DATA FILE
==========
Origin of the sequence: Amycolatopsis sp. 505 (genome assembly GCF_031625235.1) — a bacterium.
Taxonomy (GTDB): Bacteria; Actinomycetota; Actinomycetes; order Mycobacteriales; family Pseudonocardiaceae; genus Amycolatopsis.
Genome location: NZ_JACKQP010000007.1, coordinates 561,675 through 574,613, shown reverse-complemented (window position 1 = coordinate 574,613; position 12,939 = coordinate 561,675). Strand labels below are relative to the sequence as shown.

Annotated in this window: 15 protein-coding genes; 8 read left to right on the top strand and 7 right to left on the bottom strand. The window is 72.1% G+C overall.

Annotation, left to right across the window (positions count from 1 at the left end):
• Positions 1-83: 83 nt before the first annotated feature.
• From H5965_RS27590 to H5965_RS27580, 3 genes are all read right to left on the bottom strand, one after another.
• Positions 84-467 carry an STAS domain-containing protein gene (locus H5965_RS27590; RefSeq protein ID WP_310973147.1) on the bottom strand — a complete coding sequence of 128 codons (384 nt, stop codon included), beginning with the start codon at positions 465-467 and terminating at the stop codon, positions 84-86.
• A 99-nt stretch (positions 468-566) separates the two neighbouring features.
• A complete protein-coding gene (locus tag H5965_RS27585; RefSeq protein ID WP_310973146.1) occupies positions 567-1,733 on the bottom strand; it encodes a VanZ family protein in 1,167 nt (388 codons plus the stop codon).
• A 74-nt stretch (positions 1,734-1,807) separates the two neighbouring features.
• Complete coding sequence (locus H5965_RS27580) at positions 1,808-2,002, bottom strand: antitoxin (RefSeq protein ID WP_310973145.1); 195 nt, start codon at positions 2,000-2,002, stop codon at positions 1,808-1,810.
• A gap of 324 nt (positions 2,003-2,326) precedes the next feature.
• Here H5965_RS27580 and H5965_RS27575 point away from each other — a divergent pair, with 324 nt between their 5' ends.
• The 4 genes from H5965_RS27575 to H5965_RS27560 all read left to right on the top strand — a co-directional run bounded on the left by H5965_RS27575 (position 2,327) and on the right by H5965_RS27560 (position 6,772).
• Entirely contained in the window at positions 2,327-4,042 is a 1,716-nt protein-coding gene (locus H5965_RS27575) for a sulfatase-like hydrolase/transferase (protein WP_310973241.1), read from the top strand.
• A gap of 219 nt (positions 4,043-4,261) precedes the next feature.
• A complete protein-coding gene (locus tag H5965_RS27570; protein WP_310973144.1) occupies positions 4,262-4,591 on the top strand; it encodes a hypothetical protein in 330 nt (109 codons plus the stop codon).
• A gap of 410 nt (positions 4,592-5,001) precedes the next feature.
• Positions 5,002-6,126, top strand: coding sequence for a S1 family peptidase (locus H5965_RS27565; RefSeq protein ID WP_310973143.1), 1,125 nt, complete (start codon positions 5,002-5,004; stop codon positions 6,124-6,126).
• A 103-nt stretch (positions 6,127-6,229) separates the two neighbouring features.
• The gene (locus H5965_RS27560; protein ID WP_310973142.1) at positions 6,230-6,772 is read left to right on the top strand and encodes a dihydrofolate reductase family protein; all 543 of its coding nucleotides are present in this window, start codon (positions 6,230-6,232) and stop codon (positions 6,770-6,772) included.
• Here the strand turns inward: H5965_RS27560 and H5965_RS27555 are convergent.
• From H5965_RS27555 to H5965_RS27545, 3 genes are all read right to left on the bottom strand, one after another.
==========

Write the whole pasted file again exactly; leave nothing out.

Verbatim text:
Origin of the sequence: Amycolatopsis sp. 505 (genome assembly GCF_031625235.1) — a bacterium.
Taxonomy (GTDB): Bacteria; Actinomycetota; Actinomycetes; order Mycobacteriales; family Pseudonocardiaceae; genus Amycolatopsis.
Genome location: NZ_JACKQP010000007.1, coordinates 561,675 through 574,613, shown reverse-complemented (window position 1 = coordinate 574,613; position 12,939 = coordinate 561,675). Strand labels below are relative to the sequence as shown.

Annotated in this window: 15 protein-coding genes; 8 read left to right on the top strand and 7 right to left on the bottom strand. The window is 72.1% G+C overall.

Annotation, left to right across the window (positions count from 1 at the left end):
• Positions 1-83: 83 nt before the first annotated feature.
• From H5965_RS27590 to H5965_RS27580, 3 genes are all read right to left on the bottom strand, one after another.
• Positions 84-467 carry an STAS domain-containing protein gene (locus H5965_RS27590; RefSeq protein ID WP_310973147.1) on the bottom strand — a complete coding sequence of 128 codons (384 nt, stop codon included), beginning with the start codon at positions 465-467 and terminating at the stop codon, positions 84-86.
• A 99-nt stretch (positions 468-566) separates the two neighbouring features.
• A complete protein-coding gene (locus tag H5965_RS27585; RefSeq protein ID WP_310973146.1) occupies positions 567-1,733 on the bottom strand; it encodes a VanZ family protein in 1,167 nt (388 codons plus the stop codon).
• A 74-nt stretch (positions 1,734-1,807) separates the two neighbouring features.
• Complete coding sequence (locus H5965_RS27580) at positions 1,808-2,002, bottom strand: antitoxin (RefSeq protein ID WP_310973145.1); 195 nt, start codon at positions 2,000-2,002, stop codon at positions 1,808-1,810.
• A gap of 324 nt (positions 2,003-2,326) precedes the next feature.
• Here H5965_RS27580 and H5965_RS27575 point away from each other — a divergent pair, with 324 nt between their 5' ends.
• The 4 genes from H5965_RS27575 to H5965_RS27560 all read left to right on the top strand — a co-directional run bounded on the left by H5965_RS27575 (position 2,327) and on the right by H5965_RS27560 (position 6,772).
• Entirely contained in the window at positions 2,327-4,042 is a 1,716-nt protein-coding gene (locus H5965_RS27575) for a sulfatase-like hydrolase/transferase (protein WP_310973241.1), read from the top strand.
• A gap of 219 nt (positions 4,043-4,261) precedes the next feature.
• A complete protein-coding gene (locus tag H5965_RS27570; protein WP_310973144.1) occupies positions 4,262-4,591 on the top strand; it encodes a hypothetical protein in 330 nt (109 codons plus the stop codon).
• A gap of 410 nt (positions 4,592-5,001) precedes the next feature.
• Positions 5,002-6,126, top strand: coding sequence for a S1 family peptidase (locus H5965_RS27565; RefSeq protein ID WP_310973143.1), 1,125 nt, complete (start codon positions 5,002-5,004; stop codon positions 6,124-6,126).
• A 103-nt stretch (positions 6,127-6,229) separates the two neighbouring features.
• The gene (locus H5965_RS27560; protein ID WP_310973142.1) at positions 6,230-6,772 is read left to right on the top strand and encodes a dihydrofolate reductase family protein; all 543 of its coding nucleotides are present in this window, start codon (positions 6,230-6,232) and stop codon (positions 6,770-6,772) included.
• Here the strand turns inward: H5965_RS27560 and H5965_RS27555 are convergent.
• From H5965_RS27555 to H5965_RS27545, 3 genes are all read right to left on the bottom strand, one after another.